As far as actual controls for exploration of the game world, everything is handled using the Wiimote/Nunchuck combo. This works as one might expect: the analog stick controls movement while the Wiimote is pointed at the screen to use telekinetic powers. The camera is controlled using the d-pad, and while it can be a bit finicky at times, it is not a huge issue overall. The biggest issue with the interface is related to the Wii’s motion controls. When “locking” onto an object, there are different gestures for picking it up or simply tossing it in a certain direction. These did not always read correctly, and there will be some instances where trying to pick something up results in inadvertently tossing it to the left or right. Thankfully, once Layle is holding an item with his powers, aiming and firing it is a simple matter of aiming and pointing the Wiimote. Some items which can be used in other ways, such as monsters that fire projectiles, function in the same way. This aspect of the controls has very few, if any issues. As a final note on the controls, all the menus in the game are simple and easy to use with either the Wiimote or the analog stick on the nun-chuck.
These various gameplay systems will keep one going through the main storyline. The storyline is largely fascinating, focusing on the interactions between the tribes and the consequences of the destruction of the Yukes’ crystal. It’s a fine tale, but it’s hurt by some oddities in the script. For example, there’s one part where Layle asks a character if he’s heard about a recent event for which only Layle and one other character were present. These moments are relatively few, but they serve to hurt the overall narrative. It’s a shame, as the characters are well voiced, and Layle is certainly one of the better Final Fantasy protagonists in years. Regardless of the quality issues, the story will make you care about the characters involved, and it has a satisfying conclusion that hints at a sequel that is now very unlikely.
Music and visuals are two particular areas where Crystal Bearers shines. The music, however, is wonderful, featuring one of the most eclectic soundtracks one is likely to ever hear in a video game. It covers everything from bluegrass and rock, to classical and jazz. The soundtrack would be good enough if all it had going for it was variety, but the quality of the tracks is superb. Players may find themselves wandering back to previous areas simply to hear that particular tune. It’s possible one may even catch some hints of the soundtracks of other games in the series. The visuals are also a major strong point for the game. The art direction successfully takes the art-style of the previous Crystal Chronicles games and brings it into a more steam-punk styled world. Familiar Final Fantasy monsters will be instantly recognizable, as will the tribes from the previous games in the series. Of course they sometimes have their own twists to fit the style of Crystal Bearers, but nothing that makes them unrecognizable. The Final Fantasy games are known for visual flair, and Crystal Bearers puts the limited power of the Wii to good use.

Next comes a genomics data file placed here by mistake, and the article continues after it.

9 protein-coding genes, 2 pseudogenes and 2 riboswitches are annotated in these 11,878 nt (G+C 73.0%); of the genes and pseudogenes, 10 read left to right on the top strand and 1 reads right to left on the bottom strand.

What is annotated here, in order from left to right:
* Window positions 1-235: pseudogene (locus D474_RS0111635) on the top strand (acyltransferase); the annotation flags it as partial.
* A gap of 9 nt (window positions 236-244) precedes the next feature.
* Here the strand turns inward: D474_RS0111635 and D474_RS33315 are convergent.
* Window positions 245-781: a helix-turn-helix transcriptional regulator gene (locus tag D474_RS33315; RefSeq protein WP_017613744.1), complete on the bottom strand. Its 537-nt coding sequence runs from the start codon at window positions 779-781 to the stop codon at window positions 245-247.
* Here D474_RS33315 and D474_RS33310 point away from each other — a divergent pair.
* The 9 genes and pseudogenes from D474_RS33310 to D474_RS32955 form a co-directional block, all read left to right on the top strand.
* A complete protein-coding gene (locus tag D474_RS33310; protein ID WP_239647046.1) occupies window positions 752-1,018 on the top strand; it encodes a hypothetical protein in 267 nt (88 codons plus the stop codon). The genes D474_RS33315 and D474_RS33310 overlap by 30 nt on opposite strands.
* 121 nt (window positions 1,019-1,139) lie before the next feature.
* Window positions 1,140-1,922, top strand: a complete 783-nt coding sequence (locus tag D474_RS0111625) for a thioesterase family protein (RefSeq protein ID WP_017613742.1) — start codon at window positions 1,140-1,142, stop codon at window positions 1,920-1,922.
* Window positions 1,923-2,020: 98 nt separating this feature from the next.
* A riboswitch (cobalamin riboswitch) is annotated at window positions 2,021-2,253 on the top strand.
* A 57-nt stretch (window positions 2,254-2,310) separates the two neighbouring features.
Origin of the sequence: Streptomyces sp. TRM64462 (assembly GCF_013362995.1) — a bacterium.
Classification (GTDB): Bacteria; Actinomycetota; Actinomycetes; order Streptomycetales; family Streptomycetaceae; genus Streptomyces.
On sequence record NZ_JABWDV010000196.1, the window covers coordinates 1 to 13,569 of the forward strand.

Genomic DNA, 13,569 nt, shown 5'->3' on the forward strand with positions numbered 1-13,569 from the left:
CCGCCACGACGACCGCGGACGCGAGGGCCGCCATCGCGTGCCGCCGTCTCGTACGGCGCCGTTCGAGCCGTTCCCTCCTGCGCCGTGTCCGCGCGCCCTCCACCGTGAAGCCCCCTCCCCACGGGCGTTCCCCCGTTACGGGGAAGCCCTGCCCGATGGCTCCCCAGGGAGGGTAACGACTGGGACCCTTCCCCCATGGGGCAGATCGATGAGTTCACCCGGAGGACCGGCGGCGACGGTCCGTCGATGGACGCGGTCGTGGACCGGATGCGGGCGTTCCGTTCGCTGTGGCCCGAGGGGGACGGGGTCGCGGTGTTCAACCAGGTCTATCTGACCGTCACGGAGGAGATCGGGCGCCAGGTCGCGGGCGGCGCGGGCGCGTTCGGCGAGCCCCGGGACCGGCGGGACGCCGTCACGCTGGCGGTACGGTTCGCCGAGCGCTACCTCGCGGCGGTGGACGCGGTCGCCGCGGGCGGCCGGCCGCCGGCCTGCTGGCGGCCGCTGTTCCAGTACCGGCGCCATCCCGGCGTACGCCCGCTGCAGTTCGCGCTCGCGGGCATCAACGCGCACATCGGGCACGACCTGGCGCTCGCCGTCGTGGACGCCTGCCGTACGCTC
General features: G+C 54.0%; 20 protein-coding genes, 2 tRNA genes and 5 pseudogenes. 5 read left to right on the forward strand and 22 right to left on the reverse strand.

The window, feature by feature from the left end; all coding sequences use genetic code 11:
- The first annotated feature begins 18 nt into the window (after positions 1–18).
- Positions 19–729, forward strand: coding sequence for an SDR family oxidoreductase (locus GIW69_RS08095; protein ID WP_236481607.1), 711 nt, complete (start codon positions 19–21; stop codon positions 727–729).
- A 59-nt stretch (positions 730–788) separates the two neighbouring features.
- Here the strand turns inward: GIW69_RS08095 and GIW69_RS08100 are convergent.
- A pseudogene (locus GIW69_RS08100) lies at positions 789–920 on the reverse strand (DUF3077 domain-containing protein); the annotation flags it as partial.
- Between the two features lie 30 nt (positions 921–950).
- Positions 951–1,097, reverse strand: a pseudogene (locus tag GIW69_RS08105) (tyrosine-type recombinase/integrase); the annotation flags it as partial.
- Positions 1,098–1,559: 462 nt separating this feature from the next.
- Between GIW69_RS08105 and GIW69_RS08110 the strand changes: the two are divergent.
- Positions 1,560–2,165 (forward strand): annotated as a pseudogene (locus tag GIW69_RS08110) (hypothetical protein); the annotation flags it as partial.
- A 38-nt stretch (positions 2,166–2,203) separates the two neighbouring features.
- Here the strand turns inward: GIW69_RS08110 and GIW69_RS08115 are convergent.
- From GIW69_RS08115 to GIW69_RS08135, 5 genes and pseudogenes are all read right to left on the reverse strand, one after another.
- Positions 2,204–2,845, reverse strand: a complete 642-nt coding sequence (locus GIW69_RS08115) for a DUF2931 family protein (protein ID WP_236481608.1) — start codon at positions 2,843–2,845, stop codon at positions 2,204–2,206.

If players focus on just the main storyline, the game will end up being pretty short: somewhere in the range of 6-8 hours. However, this isn’t the kind of game designed for that approach. There is a ton of optional content, expensive equipment to get to improve Layle’s telekinetic powers, and the previously mentioned achievements to hunt down. In addition, there’s a new game plus option which allows the player to bring money, purchases, and health upgrades into a new playthrough. With optional content in mind, the playtime can easily be doubled or tripled. It’s shame, then, that the game is mostly on the easy side. Some of the battle areas and bosses can provide a nice challenge at times, but it is never extremely difficult.
In the end, Crystal Bearers flirts with greatness, but mostly ends up being a good to very good experience. The fantastic presentation and a good plot help to make up for some of the deficiencies in gameplay and localization. It’s certainly not the best action/adventure game out there, but it still proves to be a fun title with a likable cast of characters, who sadly may make their one and only appearance in this particular game. Fans of Final Fantasy, Crystal Chronicles, or action/adventure fans in general should give it a try and go in with an open mind.
Interesting story, localized fairly well
A ton of optional content
Brilliant music and great visuals
Controls can sometimes be finicky
Very short if optional content skipped
Despite what it's labeled as, it is not an RPG